The village has been full of shiny, happy people this weekend as the sun beat down on walkers, gardeners and people just going to and from the shop. My wallflowers are just about to come out, although obscured by orange brick dust created by builder (with shirt on).
Yesterday, Mr Grigg, still bathing in the glow of organising a very successful work-related event on Friday, used his bartering skills to great effect, swapping stone for bricks with Packman. The latter's garden is taken over by long-haired guinea pigs, goats and children's toys, which is just how a family lawn should be.
Further down the lane, Mr Sheepwash was digging out the foundations for a hen house and run. As Mr Grigg and I wandered down with a bucket to get some tadpoles from the pond, we saw Mr Sheepwash through the trees, digging furiously with his shirt off and listening to his iPod. He spotted us, sucked in his stomach and quickly put his shirt back on.
Pelly says I can keep two hens on their patch of ground, alongside four Sheepwash hens and two belonging to the Logginses. I would like to get a couple of unusual breeds, maybe a Wellsummer and a Barnvelder. I will name them Delia and Nigella respectively.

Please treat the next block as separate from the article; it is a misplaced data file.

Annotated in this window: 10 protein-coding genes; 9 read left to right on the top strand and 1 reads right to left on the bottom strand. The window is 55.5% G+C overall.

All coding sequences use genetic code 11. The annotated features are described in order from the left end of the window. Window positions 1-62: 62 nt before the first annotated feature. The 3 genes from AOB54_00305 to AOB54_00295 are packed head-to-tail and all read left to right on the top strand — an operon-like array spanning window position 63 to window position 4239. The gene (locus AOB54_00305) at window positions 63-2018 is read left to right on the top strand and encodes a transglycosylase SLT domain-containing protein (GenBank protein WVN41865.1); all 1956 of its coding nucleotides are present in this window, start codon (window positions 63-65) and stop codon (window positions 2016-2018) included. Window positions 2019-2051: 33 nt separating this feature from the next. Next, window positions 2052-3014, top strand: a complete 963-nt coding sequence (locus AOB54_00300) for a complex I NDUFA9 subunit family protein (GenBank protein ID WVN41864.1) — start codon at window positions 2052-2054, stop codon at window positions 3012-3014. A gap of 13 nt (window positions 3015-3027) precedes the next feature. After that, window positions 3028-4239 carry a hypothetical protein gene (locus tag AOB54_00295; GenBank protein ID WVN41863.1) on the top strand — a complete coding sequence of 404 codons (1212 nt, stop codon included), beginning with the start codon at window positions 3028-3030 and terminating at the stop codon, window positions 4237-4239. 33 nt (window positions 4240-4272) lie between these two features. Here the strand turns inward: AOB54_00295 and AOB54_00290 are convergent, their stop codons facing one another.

Delia, the Wellsummer.
Nigella, the apparently legless Barnvelder.
My father, a retired farmer, used to rear poultry on a very small scale. His speciality were Barred Plymouth Rocks, which are a bit like Marans only leggier. The cockerels were bonkers. There were many times when I was chased around the farmyard by Adolf and Caligula, who ended up in the pot just after going for a small child who had the misfortune to be walking by with its parents.
So I am pleased to say the Sheepwash pen is going to be a cockerel-free zone.
I will not be letting on to Pelly that when I was growing up my job on the farm was cleaning out the henhouses. I think I'll leave that for someone else.
That's about it
Love Maddie x
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